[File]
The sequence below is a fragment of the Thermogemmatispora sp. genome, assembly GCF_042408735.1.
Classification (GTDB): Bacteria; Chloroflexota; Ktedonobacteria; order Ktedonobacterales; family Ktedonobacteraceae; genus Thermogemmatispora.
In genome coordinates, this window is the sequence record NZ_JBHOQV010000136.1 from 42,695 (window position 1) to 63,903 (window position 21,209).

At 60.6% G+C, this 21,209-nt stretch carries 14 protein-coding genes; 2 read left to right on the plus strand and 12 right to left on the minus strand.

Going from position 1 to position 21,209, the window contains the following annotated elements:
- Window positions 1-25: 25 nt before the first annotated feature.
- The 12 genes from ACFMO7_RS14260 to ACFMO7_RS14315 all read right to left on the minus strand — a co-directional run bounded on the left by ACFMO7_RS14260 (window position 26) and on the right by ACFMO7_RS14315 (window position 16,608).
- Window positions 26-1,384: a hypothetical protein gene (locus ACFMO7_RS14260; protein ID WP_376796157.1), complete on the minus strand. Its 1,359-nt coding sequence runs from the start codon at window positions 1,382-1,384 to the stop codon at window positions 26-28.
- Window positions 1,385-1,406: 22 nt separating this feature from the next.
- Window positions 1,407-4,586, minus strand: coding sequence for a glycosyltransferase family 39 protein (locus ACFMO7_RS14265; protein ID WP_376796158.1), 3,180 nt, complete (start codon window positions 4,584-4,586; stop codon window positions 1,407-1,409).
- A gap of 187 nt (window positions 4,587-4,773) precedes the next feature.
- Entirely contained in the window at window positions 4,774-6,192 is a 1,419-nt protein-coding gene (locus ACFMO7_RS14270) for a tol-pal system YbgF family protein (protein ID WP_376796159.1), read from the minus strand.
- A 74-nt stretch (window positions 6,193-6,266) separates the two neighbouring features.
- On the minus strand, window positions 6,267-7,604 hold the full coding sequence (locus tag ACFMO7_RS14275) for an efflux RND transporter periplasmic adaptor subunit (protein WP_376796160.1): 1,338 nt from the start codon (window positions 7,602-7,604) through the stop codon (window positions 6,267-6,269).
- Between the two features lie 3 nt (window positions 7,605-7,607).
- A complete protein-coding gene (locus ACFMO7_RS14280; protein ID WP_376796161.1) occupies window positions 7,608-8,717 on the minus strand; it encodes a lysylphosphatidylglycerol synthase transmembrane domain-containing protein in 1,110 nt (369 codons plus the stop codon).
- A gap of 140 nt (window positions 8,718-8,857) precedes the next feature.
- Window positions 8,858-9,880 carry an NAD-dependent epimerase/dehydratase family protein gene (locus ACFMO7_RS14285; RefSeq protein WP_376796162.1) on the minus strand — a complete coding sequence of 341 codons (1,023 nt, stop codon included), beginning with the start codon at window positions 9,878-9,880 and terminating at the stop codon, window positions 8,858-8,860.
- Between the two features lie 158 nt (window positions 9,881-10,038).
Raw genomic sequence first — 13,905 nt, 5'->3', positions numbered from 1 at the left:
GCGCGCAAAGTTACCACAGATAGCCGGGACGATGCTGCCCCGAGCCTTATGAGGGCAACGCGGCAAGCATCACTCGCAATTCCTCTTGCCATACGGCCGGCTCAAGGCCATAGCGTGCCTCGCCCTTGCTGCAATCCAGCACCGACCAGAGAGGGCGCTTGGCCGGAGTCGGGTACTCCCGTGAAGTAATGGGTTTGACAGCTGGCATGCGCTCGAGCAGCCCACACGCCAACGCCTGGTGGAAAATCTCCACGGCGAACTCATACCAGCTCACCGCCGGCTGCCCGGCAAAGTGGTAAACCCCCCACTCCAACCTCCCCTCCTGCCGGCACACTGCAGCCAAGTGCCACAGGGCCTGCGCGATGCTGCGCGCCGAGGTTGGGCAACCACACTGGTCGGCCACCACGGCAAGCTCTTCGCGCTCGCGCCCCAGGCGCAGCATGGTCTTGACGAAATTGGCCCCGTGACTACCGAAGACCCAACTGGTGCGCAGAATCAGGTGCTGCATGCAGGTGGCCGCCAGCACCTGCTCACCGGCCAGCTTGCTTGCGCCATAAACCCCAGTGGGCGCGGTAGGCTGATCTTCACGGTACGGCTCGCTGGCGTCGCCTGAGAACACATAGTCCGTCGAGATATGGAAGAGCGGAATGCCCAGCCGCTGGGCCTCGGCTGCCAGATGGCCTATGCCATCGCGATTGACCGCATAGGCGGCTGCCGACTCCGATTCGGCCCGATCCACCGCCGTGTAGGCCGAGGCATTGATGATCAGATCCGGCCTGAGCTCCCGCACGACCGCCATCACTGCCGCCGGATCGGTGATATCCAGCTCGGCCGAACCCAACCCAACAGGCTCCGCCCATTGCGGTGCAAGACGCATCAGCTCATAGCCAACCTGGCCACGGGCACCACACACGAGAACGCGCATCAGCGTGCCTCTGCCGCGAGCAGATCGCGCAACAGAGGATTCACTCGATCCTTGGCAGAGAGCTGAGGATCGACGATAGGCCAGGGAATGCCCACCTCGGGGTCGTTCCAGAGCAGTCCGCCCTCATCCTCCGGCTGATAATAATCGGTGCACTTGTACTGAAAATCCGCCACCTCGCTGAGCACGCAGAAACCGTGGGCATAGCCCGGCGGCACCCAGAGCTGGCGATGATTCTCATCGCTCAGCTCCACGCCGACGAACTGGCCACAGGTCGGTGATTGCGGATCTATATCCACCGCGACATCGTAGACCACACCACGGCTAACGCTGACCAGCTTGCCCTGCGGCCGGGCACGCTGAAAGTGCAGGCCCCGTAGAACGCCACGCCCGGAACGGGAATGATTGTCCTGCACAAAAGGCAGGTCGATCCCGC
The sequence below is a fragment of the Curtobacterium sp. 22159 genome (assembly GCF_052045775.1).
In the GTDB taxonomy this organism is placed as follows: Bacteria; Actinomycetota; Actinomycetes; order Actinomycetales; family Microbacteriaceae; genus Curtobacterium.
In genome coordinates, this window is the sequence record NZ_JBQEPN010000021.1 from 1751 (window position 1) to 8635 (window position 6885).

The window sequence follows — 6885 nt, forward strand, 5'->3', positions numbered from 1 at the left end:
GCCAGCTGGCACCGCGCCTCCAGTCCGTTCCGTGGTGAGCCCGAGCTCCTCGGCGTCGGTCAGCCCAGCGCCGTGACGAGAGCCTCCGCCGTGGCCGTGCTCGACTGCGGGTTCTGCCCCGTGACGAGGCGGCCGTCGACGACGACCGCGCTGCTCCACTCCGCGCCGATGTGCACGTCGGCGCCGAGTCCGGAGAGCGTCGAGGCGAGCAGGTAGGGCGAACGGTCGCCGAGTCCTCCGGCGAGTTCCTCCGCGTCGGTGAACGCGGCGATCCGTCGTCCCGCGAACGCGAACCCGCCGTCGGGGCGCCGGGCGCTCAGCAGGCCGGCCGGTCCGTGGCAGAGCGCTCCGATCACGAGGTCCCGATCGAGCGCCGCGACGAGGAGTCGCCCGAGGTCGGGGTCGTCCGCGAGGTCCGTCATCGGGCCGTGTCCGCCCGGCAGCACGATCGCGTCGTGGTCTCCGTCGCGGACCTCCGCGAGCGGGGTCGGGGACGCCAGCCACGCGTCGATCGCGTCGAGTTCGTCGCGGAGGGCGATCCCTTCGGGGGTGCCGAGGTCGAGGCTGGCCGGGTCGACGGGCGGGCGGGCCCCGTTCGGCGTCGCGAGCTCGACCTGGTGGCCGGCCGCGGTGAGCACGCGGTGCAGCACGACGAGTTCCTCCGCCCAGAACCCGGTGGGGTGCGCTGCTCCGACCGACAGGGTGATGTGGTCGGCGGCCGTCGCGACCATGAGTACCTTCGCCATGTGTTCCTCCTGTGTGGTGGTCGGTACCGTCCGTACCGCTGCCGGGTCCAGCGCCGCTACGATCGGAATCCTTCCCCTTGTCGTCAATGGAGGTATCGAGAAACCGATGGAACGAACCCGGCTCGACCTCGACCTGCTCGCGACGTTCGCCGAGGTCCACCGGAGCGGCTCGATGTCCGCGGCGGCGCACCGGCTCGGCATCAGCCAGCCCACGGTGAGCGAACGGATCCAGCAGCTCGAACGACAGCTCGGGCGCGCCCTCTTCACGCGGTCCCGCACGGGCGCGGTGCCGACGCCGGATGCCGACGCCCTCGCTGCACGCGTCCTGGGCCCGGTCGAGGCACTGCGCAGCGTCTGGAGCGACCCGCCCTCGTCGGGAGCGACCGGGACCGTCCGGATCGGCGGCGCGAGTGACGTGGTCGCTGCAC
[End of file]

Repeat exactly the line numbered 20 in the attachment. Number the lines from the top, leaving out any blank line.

Raw genomic sequence first — 13,905 nt, 5'->3', positions numbered from 1 at the left: